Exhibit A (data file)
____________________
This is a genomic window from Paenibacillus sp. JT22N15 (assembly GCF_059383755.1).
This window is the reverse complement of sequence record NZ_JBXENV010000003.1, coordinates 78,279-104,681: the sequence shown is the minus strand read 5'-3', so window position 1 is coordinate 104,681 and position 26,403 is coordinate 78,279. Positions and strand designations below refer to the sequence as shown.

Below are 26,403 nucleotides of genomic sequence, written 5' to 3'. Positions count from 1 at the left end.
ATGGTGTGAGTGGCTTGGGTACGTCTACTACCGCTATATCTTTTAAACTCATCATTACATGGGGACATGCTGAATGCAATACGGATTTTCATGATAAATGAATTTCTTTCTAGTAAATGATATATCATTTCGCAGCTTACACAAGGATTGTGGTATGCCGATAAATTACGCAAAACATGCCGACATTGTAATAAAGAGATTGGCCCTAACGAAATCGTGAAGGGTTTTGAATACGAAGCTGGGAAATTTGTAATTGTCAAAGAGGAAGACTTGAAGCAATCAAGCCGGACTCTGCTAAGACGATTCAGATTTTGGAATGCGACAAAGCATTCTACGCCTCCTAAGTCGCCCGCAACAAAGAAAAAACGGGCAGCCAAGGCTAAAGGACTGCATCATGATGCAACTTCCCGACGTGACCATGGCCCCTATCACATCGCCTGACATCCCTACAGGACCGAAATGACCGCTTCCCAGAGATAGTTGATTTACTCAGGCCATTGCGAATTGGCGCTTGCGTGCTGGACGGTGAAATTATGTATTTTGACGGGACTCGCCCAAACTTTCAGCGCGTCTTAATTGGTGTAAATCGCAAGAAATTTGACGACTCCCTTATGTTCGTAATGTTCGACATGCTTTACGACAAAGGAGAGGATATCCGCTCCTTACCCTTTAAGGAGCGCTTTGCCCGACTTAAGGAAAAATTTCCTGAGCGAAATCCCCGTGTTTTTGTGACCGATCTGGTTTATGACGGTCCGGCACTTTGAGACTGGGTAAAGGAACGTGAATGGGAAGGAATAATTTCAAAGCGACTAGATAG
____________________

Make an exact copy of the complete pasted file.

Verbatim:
This is a genomic window from Paenibacillus sp. JT22N15 (assembly GCF_059383755.1).
This window is the reverse complement of sequence record NZ_JBXENV010000003.1, coordinates 78,279-104,681: the sequence shown is the minus strand read 5'-3', so window position 1 is coordinate 104,681 and position 26,403 is coordinate 78,279. Positions and strand designations below refer to the sequence as shown.

Below are 26,403 nucleotides of genomic sequence, written 5' to 3'. Positions count from 1 at the left end.
ATGGTGTGAGTGGCTTGGGTACGTCTACTACCGCTATATCTTTTAAACTCATCATTACATGGGGACATGCTGAATGCAATACGGATTTTCATGATAAATGAATTTCTTTCTAGTAAATGATATATCATTTCGCAGCTTACACAAGGATTGTGGTATGCCGATAAATTACGCAAAACATGCCGACATTGTAATAAAGAGATTGGCCCTAACGAAATCGTGAAGGGTTTTGAATACGAAGCTGGGAAATTTGTAATTGTCAAAGAGGAAGACTTGAAGCAATCAAGCCGGACTCTGCTAAGACGATTCAGATTTTGGAATGCGACAAAGCATTCTACGCCTCCTAAGTCGCCCGCAACAAAGAAAAAACGGGCAGCCAAGGCTAAAGGACTGCATCATGATGCAACTTCCCGACGTGACCATGGCCCCTATCACATCGCCTGACATCCCTACAGGACCGAAATGACCGCTTCCCAGAGATAGTTGATTTACTCAGGCCATTGCGAATTGGCGCTTGCGTGCTGGACGGTGAAATTATGTATTTTGACGGGACTCGCCCAAACTTTCAGCGCGTCTTAATTGGTGTAAATCGCAAGAAATTTGACGACTCCCTTATGTTCGTAATGTTCGACATGCTTTACGACAAAGGAGAGGATATCCGCTCCTTACCCTTTAAGGAGCGCTTTGCCCGACTTAAGGAAAAATTTCCTGAGCGAAATCCCCGTGTTTTTGTGACCGATCTGGTTTATGACGGTCCGGCACTTTGAGACTGGGTAAAGGAACGTGAATGGGAAGGAATAATTTCAAAGCGACTAGATAG